The "Yes" vote has prevailed in Turkey's historic presidential system and constitutional reform referendum with more than 98 percent of ballot boxes opened.
With 98.3 percent of the votes counted, 51.4 percent voted "yes" and backed the constitutional changes to replace the parliamentary system with a presidential vote, with 48.6 percent voting "no" against the changes.
More than 55 million people in the country of about 80 million were registered to vote while more than 1.3 million Turkish voters cast their ballots abroad.
The election data showed that Turkey's three biggest cities Istanbul, Ankara and Izmir, as well as the predominantly Kurdish southeast voted "No", however, the "Yes" campaign still performed better than expected in southeast where the region heavily voted for pro-PKK HDP in the general elections in 2015.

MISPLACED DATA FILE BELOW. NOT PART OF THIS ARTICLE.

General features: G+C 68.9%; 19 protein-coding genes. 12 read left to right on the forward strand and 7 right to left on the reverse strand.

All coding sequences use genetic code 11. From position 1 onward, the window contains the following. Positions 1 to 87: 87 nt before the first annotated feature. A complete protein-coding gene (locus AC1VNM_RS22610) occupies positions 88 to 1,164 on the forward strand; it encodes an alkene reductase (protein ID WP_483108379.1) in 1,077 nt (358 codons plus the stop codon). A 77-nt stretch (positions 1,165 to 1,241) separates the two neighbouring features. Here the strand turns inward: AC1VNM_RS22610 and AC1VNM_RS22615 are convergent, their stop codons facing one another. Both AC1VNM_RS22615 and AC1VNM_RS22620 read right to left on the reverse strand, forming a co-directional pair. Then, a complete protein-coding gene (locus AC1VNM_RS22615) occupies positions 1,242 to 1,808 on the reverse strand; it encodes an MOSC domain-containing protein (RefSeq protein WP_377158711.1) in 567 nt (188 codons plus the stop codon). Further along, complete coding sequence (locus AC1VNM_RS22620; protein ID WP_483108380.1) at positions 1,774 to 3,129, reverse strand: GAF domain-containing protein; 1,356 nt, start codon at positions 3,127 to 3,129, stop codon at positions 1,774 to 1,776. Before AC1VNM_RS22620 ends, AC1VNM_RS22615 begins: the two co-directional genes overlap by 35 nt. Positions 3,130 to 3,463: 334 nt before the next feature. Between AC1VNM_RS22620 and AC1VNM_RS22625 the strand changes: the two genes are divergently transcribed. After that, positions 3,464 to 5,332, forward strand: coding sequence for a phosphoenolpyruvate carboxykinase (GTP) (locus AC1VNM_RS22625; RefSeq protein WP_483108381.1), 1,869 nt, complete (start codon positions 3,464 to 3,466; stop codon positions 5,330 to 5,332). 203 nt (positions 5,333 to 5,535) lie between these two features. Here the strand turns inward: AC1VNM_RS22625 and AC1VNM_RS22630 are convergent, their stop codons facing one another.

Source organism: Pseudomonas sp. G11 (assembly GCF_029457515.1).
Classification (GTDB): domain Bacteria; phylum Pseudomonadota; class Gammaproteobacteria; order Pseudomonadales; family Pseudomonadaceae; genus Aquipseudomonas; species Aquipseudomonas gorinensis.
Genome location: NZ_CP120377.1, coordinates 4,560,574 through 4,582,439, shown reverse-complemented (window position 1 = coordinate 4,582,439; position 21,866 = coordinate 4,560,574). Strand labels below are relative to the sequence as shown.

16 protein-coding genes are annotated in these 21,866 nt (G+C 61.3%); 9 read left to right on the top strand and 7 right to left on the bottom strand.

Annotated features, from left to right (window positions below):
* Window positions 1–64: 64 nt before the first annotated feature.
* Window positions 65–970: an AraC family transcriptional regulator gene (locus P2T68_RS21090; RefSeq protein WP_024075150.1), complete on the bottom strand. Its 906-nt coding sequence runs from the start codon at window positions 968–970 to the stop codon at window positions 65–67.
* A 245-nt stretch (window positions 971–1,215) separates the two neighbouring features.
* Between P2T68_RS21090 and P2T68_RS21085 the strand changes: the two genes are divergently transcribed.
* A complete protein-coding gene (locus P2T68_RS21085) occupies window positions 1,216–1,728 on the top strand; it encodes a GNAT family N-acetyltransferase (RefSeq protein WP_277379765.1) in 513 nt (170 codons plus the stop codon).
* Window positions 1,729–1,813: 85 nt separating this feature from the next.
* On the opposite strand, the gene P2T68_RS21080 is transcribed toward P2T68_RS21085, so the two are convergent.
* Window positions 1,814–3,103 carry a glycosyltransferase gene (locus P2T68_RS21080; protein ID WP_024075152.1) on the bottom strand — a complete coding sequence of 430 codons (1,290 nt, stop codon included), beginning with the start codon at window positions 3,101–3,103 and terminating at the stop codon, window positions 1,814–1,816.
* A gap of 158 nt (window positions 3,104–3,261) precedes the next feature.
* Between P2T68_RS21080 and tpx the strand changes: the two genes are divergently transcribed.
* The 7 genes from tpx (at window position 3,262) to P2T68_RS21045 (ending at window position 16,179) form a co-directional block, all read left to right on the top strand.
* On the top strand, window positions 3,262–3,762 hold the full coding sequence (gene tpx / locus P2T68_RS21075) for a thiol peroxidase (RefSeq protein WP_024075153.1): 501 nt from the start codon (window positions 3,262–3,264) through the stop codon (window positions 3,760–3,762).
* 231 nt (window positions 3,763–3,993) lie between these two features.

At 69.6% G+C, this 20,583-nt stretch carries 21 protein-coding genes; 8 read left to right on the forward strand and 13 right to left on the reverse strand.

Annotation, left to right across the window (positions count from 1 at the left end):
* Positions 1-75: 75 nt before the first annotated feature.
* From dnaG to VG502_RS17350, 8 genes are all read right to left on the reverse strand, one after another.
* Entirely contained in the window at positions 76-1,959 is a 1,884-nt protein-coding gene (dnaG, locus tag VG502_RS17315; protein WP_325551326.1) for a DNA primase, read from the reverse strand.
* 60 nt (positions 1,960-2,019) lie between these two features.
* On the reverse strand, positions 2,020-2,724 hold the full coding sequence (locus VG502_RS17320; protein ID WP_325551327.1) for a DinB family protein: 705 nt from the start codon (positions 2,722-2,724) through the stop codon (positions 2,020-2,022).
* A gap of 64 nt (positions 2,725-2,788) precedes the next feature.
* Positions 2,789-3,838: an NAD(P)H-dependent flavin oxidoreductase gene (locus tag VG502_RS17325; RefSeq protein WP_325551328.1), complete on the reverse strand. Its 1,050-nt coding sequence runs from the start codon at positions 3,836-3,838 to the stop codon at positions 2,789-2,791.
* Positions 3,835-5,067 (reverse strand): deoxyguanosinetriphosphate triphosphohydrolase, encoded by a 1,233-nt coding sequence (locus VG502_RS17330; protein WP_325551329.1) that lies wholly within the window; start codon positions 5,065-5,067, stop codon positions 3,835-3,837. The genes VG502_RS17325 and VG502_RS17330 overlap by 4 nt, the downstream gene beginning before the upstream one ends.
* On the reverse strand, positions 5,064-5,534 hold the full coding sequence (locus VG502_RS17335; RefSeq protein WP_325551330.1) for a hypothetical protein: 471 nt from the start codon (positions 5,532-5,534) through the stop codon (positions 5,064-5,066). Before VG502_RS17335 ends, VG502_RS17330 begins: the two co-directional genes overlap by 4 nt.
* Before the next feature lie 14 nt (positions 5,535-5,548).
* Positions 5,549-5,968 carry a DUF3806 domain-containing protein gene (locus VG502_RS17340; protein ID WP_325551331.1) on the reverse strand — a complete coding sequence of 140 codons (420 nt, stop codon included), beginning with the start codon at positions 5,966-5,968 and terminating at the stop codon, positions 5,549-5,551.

With more than 98 percent of the votes counted, the results show that a great majority of the Nationalist Movement Party (MHP) voters sided with the "No" in referendum.
Although the votes of the MHP and the ruling Justice and Development Party (AK Party) were 61.39 percent in the November 1, 2015 referendum, "Yes" votes barely exceeded 51 percent in the referendum. AK Party votes stood at 49.49 percent in the November elections.
President Recep Tayyip Erdoğan called Prime Minister Binali Yıldırım, nationalist MHP leader Devlet Bahçeli and BBP leader Destici, the three leaders who backed the "Yes" vote, to congratulate them over the referendum victory.